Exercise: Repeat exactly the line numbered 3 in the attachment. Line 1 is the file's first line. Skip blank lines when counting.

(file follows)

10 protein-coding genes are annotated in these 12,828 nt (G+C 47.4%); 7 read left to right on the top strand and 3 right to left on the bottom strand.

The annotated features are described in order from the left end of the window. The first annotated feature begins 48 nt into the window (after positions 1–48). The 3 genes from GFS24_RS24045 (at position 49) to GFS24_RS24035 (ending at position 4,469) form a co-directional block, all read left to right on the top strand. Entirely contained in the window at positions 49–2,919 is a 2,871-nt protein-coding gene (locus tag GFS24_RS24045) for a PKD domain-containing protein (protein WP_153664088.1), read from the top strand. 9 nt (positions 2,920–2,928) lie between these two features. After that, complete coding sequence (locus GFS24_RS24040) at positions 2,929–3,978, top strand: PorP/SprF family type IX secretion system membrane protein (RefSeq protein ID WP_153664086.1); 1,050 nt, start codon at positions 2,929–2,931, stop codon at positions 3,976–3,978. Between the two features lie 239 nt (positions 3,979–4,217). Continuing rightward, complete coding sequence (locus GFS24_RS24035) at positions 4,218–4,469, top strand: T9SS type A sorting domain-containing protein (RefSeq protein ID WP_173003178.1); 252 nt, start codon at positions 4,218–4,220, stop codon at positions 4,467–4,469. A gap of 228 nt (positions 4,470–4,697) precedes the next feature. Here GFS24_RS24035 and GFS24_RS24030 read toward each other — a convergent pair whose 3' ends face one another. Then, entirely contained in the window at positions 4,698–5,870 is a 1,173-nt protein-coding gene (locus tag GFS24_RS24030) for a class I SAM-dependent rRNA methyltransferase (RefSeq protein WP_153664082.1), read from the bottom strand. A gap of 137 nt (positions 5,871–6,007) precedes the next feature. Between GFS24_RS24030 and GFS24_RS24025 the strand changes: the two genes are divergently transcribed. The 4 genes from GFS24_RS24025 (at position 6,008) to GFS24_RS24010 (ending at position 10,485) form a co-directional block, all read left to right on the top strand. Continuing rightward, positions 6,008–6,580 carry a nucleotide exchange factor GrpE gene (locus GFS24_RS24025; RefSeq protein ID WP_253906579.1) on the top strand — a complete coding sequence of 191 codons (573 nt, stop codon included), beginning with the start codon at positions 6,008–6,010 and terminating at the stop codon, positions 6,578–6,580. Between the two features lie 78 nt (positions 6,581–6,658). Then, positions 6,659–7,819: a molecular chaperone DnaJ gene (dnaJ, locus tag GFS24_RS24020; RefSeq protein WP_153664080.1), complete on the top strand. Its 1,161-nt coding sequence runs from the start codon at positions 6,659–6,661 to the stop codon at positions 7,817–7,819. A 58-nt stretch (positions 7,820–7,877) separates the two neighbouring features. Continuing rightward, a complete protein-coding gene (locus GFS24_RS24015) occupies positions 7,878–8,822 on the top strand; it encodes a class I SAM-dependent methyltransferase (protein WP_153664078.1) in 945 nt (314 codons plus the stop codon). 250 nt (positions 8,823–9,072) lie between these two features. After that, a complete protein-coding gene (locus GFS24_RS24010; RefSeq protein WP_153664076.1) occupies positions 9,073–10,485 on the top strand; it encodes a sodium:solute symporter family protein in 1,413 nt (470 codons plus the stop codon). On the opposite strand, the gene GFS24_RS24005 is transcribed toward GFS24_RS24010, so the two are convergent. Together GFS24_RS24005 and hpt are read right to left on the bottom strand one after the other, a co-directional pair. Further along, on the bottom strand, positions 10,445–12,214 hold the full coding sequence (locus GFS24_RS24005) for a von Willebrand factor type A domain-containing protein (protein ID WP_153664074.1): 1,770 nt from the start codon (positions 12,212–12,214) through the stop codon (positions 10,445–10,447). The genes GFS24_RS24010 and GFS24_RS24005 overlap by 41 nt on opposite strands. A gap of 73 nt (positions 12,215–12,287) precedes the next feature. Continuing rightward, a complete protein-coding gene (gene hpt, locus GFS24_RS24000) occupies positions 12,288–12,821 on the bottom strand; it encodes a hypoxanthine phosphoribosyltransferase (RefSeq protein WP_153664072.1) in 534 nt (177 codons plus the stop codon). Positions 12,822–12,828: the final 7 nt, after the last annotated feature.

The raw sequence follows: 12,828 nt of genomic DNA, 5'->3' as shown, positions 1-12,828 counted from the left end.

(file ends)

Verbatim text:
The raw sequence follows: 12,828 nt of genomic DNA, 5'->3' as shown, positions 1-12,828 counted from the left end.